He got his place in the squad of fifteen back on the basis of his triple century in the Ranji Trophy last season but it wasn't enough to guarantee him a spot in the starting eleven. The waiting around for his chance to come caught up with him and the lazy  confidence he exuded in his shots turned to laziness in his stature off the field, where many onlookers spotted weight around his waist, prior to the IPL and the T20 World Cup. It did no favor to him when he declared triumphantly that Yuvraj Singh is his idol and that he would blindly follow him.

Today, his talent stands at crossroads. Playing in Zimbabwe, he recently etched out two back-to-back centuries for himself in the ODI tri-series and no one grudges him that success because he needed to be given another shot after the T20 World Cup disappointment, for he has a lot to offer. But here, he must understand and carefully choose the path he wants to tread. Will it be of his idol, Yuvraj, who finds his own career in the doldrums today and might just be consigned to the history books as another great talent lost by Indian cricket? Will he really follow that road? Or will he do what he did in Zimbabwe, and stand up and be counted when the opportunity arises? For it is arising now as India begins to look ahead to the 2011 ODI World Cup, and he needs to change his attitude system a bit!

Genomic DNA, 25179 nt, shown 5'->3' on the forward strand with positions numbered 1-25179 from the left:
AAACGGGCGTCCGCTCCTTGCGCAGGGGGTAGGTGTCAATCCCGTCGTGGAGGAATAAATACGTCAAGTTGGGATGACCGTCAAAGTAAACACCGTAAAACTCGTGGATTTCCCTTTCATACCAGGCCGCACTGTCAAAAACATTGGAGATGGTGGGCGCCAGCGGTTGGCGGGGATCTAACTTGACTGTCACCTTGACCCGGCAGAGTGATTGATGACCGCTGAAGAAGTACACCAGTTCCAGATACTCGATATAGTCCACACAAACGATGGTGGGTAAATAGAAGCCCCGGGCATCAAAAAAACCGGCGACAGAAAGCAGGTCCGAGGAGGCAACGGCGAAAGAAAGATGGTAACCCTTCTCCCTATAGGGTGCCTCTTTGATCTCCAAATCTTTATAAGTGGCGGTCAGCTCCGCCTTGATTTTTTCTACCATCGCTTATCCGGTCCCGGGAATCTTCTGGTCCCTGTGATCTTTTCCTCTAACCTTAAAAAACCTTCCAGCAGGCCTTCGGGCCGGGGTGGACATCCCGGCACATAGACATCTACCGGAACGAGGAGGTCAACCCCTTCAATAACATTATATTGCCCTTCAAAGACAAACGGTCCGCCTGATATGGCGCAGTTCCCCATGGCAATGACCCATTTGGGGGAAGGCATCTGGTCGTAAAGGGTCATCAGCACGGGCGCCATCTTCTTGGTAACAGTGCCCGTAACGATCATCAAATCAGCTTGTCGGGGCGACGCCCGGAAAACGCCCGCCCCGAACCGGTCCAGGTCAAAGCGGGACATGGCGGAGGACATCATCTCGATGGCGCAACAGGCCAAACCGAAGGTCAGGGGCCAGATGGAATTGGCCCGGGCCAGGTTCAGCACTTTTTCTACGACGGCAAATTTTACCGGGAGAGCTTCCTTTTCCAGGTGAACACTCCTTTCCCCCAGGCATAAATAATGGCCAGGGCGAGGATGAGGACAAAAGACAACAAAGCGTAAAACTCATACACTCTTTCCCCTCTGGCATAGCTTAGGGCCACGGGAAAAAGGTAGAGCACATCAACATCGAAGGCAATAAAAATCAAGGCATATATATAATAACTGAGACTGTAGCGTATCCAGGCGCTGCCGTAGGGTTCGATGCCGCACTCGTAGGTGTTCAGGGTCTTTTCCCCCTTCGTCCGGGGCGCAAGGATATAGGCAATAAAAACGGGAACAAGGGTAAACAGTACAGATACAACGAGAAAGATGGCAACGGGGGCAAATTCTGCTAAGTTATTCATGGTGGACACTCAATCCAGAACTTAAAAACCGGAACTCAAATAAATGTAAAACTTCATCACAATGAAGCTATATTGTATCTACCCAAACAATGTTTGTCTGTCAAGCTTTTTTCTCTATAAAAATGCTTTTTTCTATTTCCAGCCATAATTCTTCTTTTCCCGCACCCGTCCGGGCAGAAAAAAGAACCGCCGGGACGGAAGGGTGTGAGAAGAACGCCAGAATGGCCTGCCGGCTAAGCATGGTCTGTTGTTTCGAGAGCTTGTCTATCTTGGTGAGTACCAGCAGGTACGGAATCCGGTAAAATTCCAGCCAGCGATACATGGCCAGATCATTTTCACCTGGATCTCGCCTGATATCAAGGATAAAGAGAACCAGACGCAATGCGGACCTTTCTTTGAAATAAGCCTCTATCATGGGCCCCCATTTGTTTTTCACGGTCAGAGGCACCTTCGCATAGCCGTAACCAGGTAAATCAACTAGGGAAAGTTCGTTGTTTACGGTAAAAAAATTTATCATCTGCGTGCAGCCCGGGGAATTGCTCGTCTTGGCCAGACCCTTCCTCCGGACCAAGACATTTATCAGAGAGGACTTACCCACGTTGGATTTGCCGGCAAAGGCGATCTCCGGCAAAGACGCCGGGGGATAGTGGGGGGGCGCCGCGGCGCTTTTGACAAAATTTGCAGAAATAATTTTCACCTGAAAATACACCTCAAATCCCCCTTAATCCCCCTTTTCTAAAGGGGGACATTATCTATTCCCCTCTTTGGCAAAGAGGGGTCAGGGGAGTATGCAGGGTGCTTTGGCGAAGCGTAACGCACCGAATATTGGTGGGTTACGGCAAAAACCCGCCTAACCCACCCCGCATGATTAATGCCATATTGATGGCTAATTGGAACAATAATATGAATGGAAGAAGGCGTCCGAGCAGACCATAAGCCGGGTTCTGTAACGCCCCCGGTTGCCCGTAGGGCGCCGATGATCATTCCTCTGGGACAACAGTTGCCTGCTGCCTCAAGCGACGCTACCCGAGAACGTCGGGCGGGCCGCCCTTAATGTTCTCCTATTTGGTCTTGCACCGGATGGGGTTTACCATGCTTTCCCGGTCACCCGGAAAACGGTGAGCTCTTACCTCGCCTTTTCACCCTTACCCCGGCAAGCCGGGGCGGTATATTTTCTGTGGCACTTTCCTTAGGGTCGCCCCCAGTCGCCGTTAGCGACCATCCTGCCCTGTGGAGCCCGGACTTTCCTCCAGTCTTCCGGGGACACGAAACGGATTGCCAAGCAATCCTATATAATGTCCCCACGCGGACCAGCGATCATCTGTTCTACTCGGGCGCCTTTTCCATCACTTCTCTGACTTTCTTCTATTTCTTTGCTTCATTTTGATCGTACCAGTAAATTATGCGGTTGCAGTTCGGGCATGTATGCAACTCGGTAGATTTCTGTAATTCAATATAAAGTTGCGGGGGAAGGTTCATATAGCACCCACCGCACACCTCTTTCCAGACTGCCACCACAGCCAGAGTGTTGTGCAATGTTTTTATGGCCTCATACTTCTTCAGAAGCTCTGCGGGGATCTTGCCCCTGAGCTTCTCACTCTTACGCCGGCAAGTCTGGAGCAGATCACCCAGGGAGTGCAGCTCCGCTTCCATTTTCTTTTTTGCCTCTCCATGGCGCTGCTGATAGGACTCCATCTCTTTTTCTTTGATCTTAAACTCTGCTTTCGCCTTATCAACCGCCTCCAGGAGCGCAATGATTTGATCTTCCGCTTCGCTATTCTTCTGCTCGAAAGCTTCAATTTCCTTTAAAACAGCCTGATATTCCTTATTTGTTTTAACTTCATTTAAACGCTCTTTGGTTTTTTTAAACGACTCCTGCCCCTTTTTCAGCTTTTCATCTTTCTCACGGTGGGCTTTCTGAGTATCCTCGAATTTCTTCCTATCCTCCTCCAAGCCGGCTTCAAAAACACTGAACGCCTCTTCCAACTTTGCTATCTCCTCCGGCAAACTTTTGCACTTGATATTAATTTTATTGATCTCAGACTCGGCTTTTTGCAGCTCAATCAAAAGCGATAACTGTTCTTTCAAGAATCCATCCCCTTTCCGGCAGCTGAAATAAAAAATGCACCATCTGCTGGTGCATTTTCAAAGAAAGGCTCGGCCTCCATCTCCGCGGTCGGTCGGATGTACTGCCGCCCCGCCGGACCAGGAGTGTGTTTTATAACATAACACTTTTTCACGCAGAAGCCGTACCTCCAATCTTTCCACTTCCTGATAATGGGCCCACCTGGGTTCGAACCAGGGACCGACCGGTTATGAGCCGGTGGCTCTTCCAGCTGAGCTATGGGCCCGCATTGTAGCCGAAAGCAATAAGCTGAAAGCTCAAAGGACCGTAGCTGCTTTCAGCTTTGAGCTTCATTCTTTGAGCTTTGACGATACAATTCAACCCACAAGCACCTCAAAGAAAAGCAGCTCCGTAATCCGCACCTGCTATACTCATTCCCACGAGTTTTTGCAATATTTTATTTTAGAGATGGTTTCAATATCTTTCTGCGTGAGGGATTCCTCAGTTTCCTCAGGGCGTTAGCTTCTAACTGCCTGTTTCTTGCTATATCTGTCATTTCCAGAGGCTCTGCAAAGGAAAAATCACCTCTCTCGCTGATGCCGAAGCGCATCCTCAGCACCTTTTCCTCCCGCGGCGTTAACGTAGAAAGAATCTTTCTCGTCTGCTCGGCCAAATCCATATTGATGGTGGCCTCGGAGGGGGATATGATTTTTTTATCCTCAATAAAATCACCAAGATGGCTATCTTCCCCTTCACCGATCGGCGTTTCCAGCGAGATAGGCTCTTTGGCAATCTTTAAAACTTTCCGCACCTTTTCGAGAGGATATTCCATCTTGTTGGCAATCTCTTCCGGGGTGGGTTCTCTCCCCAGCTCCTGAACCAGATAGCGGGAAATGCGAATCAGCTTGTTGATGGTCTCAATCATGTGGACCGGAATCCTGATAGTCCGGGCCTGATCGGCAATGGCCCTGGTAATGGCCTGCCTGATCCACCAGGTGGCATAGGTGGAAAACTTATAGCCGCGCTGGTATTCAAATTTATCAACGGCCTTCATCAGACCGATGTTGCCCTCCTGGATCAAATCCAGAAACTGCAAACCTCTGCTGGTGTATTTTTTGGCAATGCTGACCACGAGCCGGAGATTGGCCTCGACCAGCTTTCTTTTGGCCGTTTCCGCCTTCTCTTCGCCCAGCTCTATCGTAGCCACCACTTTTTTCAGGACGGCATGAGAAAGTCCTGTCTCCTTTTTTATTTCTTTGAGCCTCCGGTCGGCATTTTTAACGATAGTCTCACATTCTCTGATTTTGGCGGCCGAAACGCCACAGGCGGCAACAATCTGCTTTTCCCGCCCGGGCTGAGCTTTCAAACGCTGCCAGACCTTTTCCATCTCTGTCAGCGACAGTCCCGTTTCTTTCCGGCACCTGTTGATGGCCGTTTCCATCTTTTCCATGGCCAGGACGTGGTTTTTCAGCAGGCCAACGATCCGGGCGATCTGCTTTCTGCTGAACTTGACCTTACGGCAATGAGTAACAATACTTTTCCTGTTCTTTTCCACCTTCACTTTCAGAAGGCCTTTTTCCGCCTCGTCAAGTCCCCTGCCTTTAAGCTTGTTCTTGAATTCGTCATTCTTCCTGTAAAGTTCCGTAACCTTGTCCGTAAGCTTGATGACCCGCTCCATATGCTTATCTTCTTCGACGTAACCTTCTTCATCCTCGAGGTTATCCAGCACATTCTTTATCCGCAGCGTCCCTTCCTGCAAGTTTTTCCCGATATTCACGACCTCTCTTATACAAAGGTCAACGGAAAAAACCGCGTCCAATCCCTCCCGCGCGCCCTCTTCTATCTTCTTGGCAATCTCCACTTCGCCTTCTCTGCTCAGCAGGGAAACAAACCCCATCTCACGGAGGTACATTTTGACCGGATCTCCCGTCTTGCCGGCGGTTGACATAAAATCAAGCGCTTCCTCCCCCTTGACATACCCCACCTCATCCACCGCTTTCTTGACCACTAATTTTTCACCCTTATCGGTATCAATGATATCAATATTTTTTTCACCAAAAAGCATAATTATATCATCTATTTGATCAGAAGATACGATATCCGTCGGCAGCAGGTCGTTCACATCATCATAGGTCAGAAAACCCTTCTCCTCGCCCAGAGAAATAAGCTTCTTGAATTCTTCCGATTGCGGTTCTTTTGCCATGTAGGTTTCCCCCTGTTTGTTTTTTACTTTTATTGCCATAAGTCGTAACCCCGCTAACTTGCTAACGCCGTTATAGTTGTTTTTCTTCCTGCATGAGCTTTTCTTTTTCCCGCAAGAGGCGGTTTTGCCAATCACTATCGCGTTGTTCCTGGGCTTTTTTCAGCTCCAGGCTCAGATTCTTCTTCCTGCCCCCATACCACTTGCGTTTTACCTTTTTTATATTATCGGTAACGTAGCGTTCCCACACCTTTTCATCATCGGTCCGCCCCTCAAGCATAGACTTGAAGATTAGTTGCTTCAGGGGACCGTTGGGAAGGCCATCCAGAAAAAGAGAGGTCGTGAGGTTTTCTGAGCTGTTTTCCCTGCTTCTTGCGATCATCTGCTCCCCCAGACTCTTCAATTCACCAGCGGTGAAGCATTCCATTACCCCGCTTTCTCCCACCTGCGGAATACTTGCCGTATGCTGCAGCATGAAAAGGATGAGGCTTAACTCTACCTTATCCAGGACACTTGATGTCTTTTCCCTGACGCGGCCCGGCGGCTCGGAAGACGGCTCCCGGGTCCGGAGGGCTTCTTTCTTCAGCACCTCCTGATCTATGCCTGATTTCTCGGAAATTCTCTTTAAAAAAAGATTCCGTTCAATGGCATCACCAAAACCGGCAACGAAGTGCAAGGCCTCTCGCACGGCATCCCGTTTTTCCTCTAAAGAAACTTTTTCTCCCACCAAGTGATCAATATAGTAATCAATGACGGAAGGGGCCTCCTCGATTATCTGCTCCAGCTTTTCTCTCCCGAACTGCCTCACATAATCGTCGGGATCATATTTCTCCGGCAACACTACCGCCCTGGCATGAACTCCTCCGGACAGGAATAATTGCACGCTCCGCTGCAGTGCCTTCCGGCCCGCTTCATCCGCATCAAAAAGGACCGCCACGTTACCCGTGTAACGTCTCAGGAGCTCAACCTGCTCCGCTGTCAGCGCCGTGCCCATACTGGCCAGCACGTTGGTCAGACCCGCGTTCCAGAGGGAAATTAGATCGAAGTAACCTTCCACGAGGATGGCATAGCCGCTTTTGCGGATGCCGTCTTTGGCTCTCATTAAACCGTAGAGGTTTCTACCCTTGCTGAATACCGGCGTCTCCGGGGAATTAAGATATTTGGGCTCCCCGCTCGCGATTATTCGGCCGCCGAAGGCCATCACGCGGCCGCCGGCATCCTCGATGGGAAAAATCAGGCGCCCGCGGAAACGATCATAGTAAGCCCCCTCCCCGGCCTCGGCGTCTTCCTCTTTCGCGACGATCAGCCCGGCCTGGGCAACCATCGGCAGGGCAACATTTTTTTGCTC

Maybe he can look upto the one individual whom he might replace one day, if things pan out well. If he does so, they surely will, for Sachin  Tendulkar hasn't done much wrong in his cricket career. And rest assured, he will not let a young, valuable talent go down the drain, not let his beliefs in ability go away but nurture it. For Rohit Sharma, it is a time to set his priorities straight while the Indian masses wait in anticipation.